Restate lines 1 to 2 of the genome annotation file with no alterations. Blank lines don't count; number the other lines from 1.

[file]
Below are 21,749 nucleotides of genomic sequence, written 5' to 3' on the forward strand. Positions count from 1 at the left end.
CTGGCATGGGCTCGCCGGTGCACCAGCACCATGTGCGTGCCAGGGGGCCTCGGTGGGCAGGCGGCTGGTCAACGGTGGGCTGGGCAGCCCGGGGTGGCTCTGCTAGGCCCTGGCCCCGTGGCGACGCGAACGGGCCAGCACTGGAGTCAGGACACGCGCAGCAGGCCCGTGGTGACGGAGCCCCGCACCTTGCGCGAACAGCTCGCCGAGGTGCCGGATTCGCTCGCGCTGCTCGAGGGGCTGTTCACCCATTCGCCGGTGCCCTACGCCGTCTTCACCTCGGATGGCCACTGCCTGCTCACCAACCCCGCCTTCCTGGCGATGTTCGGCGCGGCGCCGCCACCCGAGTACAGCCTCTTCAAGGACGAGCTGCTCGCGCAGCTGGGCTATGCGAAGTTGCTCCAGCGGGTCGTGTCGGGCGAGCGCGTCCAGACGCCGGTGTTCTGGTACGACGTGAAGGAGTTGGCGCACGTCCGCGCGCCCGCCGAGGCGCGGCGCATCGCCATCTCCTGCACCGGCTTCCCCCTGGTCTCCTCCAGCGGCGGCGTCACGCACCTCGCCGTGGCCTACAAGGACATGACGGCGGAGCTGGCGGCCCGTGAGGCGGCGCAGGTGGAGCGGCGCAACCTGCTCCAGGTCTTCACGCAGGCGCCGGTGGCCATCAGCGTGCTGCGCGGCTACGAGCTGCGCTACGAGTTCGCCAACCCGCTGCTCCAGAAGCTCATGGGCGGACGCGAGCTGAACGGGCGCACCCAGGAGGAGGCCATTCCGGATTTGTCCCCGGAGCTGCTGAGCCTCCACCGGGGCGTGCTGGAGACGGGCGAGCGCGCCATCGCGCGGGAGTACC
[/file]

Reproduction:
Below are 21,749 nucleotides of genomic sequence, written 5' to 3' on the forward strand. Positions count from 1 at the left end.
CTGGCATGGGCTCGCCGGTGCACCAGCACCATGTGCGTGCCAGGGGGCCTCGGTGGGCAGGCGGCTGGTCAACGGTGGGCTGGGCAGCCCGGGGTGGCTCTGCTAGGCCCTGGCCCCGTGGCGACGCGAACGGGCCAGCACTGGAGTCAGGACACGCGCAGCAGGCCCGTGGTGACGGAGCCCCGCACCTTGCGCGAACAGCTCGCCGAGGTGCCGGATTCGCTCGCGCTGCTCGAGGGGCTGTTCACCCATTCGCCGGTGCCCTACGCCGTCTTCACCTCGGATGGCCACTGCCTGCTCACCAACCCCGCCTTCCTGGCGATGTTCGGCGCGGCGCCGCCACCCGAGTACAGCCTCTTCAAGGACGAGCTGCTCGCGCAGCTGGGCTATGCGAAGTTGCTCCAGCGGGTCGTGTCGGGCGAGCGCGTCCAGACGCCGGTGTTCTGGTACGACGTGAAGGAGTTGGCGCACGTCCGCGCGCCCGCCGAGGCGCGGCGCATCGCCATCTCCTGCACCGGCTTCCCCCTGGTCTCCTCCAGCGGCGGCGTCACGCACCTCGCCGTGGCCTACAAGGACATGACGGCGGAGCTGGCGGCCCGTGAGGCGGCGCAGGTGGAGCGGCGCAACCTGCTCCAGGTCTTCACGCAGGCGCCGGTGGCCATCAGCGTGCTGCGCGGCTACGAGCTGCGCTACGAGTTCGCCAACCCGCTGCTCCAGAAGCTCATGGGCGGACGCGAGCTGAACGGGCGCACCCAGGAGGAGGCCATTCCGGATTTGTCCCCGGAGCTGCTGAGCCTCCACCGGGGCGTGCTGGAGACGGGCGAGCGCGCCATCGCGCGGGAGTACC